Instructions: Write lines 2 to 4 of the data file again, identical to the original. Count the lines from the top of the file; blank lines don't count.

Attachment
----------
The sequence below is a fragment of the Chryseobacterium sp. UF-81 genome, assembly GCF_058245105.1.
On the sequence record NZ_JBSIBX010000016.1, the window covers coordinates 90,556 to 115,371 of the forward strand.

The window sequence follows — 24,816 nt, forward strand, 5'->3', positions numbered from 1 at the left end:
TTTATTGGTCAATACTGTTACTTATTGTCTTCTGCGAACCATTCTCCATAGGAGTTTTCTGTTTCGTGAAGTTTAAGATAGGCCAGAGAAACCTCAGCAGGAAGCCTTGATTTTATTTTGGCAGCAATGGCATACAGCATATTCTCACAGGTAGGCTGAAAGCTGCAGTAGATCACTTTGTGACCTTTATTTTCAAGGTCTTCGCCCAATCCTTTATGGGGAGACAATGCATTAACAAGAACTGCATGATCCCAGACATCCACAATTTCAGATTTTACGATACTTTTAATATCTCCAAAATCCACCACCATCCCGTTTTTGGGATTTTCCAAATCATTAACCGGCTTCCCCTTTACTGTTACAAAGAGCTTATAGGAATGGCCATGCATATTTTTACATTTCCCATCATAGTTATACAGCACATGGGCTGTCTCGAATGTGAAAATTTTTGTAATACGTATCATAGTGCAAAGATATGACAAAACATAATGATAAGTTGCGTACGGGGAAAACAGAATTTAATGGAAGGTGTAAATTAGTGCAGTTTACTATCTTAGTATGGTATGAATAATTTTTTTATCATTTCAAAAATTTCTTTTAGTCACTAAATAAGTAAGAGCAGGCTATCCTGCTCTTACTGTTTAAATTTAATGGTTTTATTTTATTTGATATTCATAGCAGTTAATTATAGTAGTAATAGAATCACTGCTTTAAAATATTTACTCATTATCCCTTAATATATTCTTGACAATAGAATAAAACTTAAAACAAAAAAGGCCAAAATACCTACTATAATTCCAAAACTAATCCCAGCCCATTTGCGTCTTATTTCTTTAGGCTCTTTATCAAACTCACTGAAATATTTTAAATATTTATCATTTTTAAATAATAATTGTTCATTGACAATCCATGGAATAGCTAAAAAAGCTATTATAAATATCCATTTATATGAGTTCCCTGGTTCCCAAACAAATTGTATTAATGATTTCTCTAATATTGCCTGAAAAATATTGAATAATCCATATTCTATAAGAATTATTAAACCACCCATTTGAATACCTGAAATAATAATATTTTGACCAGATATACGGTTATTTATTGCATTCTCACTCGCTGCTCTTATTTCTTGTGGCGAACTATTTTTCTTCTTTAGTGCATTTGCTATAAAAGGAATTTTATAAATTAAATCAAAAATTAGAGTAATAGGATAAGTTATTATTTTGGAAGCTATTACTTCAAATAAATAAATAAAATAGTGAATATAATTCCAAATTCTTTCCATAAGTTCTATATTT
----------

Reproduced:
On the sequence record NZ_JBSIBX010000016.1, the window covers coordinates 90,556 to 115,371 of the forward strand.

The window sequence follows — 24,816 nt, forward strand, 5'->3', positions numbered from 1 at the left end:
TTTATTGGTCAATACTGTTACTTATTGTCTTCTGCGAACCATTCTCCATAGGAGTTTTCTGTTTCGTGAAGTTTAAGATAGGCCAGAGAAACCTCAGCAGGAAGCCTTGATTTTATTTTGGCAGCAATGGCATACAGCATATTCTCACAGGTAGGCTGAAAGCTGCAGTAGATCACTTTGTGACCTTTATTTTCAAGGTCTTCGCCCAATCCTTTATGGGGAGACAATGCATTAACAAGAACTGCATGATCCCAGACATCCACAATTTCAGATTTTACGATACTTTTAATATCTCCAAAATCCACCACCATCCCGTTTTTGGGATTTTCCAAATCATTAACCGGCTTCCCCTTTACTGTTACAAAGAGCTTATAGGAATGGCCATGCATATTTTTACATTTCCCATCATAGTTATACAGCACATGGGCTGTCTCGAATGTGAAAATTTTTGTAATACGTATCATAGTGCAAAGATATGACAAAACATAATGATAAGTTGCGTACGGGGAAAACAGAATTTAATGGAAGGTGTAAATTAGTGCAGTTTACTATCTTAGTATGGTATGAATAATTTTTTTATCATTTCAAAAATTTCTTTTAGTCACTAAATAAGTAAGAGCAGGCTATCCTGCTCTTACTGTTTAAATTTAATGGTTTTATTTTATTTGATATTCATAGCAGTTAATTATAGTAGTAATAGAATCACTGCTTTAAAATATTTACTCATTATCCCTTAATATATTCTTGACAATAGAATAAAACTTAAAACAAAAAAGGCCAAAATACCTACTATAATTCCAAAACTAATCCCAGCCCATTTGCGTCTTATTTCTTTAGGCTCTTTATCAAACTCACTGAAATATTTTAAATATTTATCATTTTTAAATAATAATTGTTCATTGACAATCCATGGAATAGCTAAAAAAGCTATTATAAATATCCATTTATATGAGTTCCCTGGTTCCCAAACAAATTGTATTAATGATTTCTCTAATATTGCCTGAAAAATATTGAATAATCCATATTCTATAAGAATTATTAAACCACCCATTTGAATACCTGAAATAATAATATTTTGACCAGATATACGGTTATTTATTGCATTCTCACTCGCTGCTCTTATTTCTTGTGGCGAACTATTTTTCTTCTTTAGTGCATTTGCTATAAAAGGAATTTTATAAATTAAATCAAAAATTAGAGTAATAGGATAAGTTATTATTTTGGAAGCTATTACTTCAAATAAATAAATAAAATAGTGAATATAATTCCAAATTCTTTCCATAAGTTCTATATTT